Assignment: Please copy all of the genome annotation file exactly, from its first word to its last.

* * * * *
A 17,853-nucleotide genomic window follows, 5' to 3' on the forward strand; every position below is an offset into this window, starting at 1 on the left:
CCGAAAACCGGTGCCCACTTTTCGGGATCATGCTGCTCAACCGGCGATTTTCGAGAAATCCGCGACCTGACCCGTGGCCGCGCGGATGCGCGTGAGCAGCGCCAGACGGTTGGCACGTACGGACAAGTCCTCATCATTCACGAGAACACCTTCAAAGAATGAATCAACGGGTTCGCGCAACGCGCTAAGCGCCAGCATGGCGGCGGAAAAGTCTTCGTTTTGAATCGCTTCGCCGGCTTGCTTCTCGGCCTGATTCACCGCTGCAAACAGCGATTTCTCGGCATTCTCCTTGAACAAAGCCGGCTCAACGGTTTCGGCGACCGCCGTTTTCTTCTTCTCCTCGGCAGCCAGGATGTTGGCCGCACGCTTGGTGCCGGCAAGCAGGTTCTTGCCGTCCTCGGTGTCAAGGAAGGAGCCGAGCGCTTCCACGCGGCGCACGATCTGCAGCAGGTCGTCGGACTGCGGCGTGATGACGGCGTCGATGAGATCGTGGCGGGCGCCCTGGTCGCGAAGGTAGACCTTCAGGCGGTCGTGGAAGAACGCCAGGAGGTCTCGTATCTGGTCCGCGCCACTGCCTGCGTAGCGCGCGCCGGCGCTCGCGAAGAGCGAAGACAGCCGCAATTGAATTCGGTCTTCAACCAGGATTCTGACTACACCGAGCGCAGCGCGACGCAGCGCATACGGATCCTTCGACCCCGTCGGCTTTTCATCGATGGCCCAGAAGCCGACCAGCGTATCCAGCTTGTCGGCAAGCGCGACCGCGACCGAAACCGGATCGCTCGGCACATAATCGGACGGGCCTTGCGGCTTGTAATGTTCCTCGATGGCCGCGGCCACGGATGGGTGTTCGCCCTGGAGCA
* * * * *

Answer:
A 17,853-nucleotide genomic window follows, 5' to 3' on the forward strand; every position below is an offset into this window, starting at 1 on the left:
CCGAAAACCGGTGCCCACTTTTCGGGATCATGCTGCTCAACCGGCGATTTTCGAGAAATCCGCGACCTGACCCGTGGCCGCGCGGATGCGCGTGAGCAGCGCCAGACGGTTGGCACGTACGGACAAGTCCTCATCATTCACGAGAACACCTTCAAAGAATGAATCAACGGGTTCGCGCAACGCGCTAAGCGCCAGCATGGCGGCGGAAAAGTCTTCGTTTTGAATCGCTTCGCCGGCTTGCTTCTCGGCCTGATTCACCGCTGCAAACAGCGATTTCTCGGCATTCTCCTTGAACAAAGCCGGCTCAACGGTTTCGGCGACCGCCGTTTTCTTCTTCTCCTCGGCAGCCAGGATGTTGGCCGCACGCTTGGTGCCGGCAAGCAGGTTCTTGCCGTCCTCGGTGTCAAGGAAGGAGCCGAGCGCTTCCACGCGGCGCACGATCTGCAGCAGGTCGTCGGACTGCGGCGTGATGACGGCGTCGATGAGATCGTGGCGGGCGCCCTGGTCGCGAAGGTAGACCTTCAGGCGGTCGTGGAAGAACGCCAGGAGGTCTCGTATCTGGTCCGCGCCACTGCCTGCGTAGCGCGCGCCGGCGCTCGCGAAGAGCGAAGACAGCCGCAATTGAATTCGGTCTTCAACCAGGATTCTGACTACACCGAGCGCAGCGCGACGCAGCGCATACGGATCCTTCGACCCCGTCGGCTTTTCATCGATGGCCCAGAAGCCGACCAGCGTATCCAGCTTGTCGGCAAGCGCGACCGCGACCGAAACCGGATCGCTCGGCACATAATCGGACGGGCCTTGCGGCTTGTAATGTTCCTCGATGGCCGCGGCCACGGATGGGTGTTCGCCCTGGAGCA